The world of early Christendom redefined acceptable sexual practice especially among the clergy who were drawn from among the well-off decurional and senatorial classes. This was especially true of the bishops, men of great education, great wealth, great prestige, and descendants of powerful aristocratic families. Though holy men, the bishop in the late Roman world was a successful self-realised man, professionally, intellectually, personally, and spiritually. With that self-realisation, we can imagine that bishops were also successful in their sexual endeavours. The role of the pensive and chaste holy man was reserved to monks and other ascetics, who as we have seen, were themselves tempted by sexual desire. The bishop meanwhile as the public face of the early Christian church was a father unto his flock, a lover of the poor, a family man, a defender of his wife, a role model for his children, a teacher in his community, and yes, the bishop was a sexual being driven by hormones and power as much as the next.
We can confidently assume that the majority of clergymen desired sexual and romantic contact; Restraint from these activities was therefore a direct testament to one’s will power and devotion to God. In Antique society, modeled and maintained on the preservation of family units in the objective of procreating and society, it was only natural that a preacher should have a family just as any other man. The New Testament provides clear evidence of married Christian ministers. In fact as of the second century, marriage was a characteristic feature of the bishop. He is described as faithful to his one wife, a manager of his household [and] responsible for the proper behaviour of his children. Just as politicians today endeavour to display themselves as “family men” to gain political clout, the bishops of Late Antiquity, as heads of a family, demonstrated their capacity to guide with love and govern his church. Indeed, “… if a man know not how to rule his own house, how shall he care for the church of God?” Marriage and the rearing of children were thus evidence of a man’s capacity to lead the early Church.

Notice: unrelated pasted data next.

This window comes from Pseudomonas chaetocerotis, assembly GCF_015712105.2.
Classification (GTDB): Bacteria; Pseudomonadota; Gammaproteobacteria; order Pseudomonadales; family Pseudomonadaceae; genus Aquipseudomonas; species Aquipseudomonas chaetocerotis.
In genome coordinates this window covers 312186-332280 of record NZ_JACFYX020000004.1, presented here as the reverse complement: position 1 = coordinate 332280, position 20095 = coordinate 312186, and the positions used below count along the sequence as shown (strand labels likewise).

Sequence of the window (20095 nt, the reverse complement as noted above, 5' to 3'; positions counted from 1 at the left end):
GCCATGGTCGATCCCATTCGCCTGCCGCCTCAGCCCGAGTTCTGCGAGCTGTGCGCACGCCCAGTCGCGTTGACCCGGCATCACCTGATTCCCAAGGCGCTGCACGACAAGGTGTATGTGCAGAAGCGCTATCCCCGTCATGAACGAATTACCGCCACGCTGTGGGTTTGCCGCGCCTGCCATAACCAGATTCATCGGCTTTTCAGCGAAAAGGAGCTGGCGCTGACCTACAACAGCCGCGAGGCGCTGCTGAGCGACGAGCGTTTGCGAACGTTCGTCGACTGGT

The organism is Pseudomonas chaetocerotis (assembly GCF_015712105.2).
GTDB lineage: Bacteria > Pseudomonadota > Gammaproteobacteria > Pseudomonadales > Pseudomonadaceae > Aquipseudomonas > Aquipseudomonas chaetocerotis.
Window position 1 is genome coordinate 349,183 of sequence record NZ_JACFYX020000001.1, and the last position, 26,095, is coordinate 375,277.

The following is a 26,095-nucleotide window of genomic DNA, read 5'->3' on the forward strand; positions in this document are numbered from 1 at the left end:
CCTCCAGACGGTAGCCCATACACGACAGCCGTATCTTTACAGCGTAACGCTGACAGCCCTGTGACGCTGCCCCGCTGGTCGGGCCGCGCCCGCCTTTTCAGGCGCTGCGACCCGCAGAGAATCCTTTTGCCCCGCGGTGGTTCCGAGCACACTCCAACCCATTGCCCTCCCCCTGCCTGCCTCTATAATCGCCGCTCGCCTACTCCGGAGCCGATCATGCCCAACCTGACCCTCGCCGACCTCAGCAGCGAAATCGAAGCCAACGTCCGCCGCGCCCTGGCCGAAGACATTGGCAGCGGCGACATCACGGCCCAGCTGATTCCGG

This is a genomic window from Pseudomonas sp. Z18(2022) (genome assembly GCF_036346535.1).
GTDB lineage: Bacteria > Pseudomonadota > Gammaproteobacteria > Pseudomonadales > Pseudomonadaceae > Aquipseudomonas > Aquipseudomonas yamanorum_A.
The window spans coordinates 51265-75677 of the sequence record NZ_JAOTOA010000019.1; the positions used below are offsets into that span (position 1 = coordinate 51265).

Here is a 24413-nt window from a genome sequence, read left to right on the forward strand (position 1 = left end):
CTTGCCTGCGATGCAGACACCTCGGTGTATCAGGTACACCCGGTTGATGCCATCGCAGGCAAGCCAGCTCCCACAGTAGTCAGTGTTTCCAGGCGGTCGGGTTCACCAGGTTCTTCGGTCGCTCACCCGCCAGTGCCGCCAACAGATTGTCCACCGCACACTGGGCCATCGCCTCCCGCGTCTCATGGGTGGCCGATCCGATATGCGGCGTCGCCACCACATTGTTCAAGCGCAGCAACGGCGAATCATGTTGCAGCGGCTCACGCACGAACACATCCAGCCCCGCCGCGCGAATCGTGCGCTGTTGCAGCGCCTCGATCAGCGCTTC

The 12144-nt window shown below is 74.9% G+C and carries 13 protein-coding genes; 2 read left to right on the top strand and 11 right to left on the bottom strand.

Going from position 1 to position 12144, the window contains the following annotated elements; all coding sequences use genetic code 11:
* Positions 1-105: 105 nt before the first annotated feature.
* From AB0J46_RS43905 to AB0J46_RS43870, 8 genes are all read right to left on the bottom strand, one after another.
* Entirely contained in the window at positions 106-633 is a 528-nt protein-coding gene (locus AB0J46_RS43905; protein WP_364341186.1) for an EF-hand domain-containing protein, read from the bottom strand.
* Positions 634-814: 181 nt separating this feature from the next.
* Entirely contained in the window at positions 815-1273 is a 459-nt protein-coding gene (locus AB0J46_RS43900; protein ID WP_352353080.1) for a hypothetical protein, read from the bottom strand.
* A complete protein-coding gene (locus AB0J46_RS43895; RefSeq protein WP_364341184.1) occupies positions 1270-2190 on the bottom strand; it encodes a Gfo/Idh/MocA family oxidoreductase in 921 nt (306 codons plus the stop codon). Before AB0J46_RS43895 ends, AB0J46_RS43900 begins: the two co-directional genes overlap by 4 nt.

Fidelity towards one’s wife could translate as a greater capacity for fidelity to God’s law and to the community. The early bishops testify to the importance of personal fidelity, even beyond marriage. Augustine demonstrated this fidelity in his dedication to his mistress and to his son through her. He wrote, “I took one woman, not joined to me in lawful marriage … yet I had but that one woman, and I was faithful to her”. This pact with his mistress occurred quite young, before his nineteenth birthday surely, in Carthage and ended a couple of years before his 387 AD baptism. He had one other mistress before joining the clergy in his mid-thirties. “Augustine lived the rest of his life, forty-three years, until he died in 430 at the age of seventy-six, without further sexual activity at all. Even by today’s Western standards or the standards of idealist Christians, Augustine’s sex life was quite typical.”
EPISCOPÆ AND EPISCOPAL DYNASTIES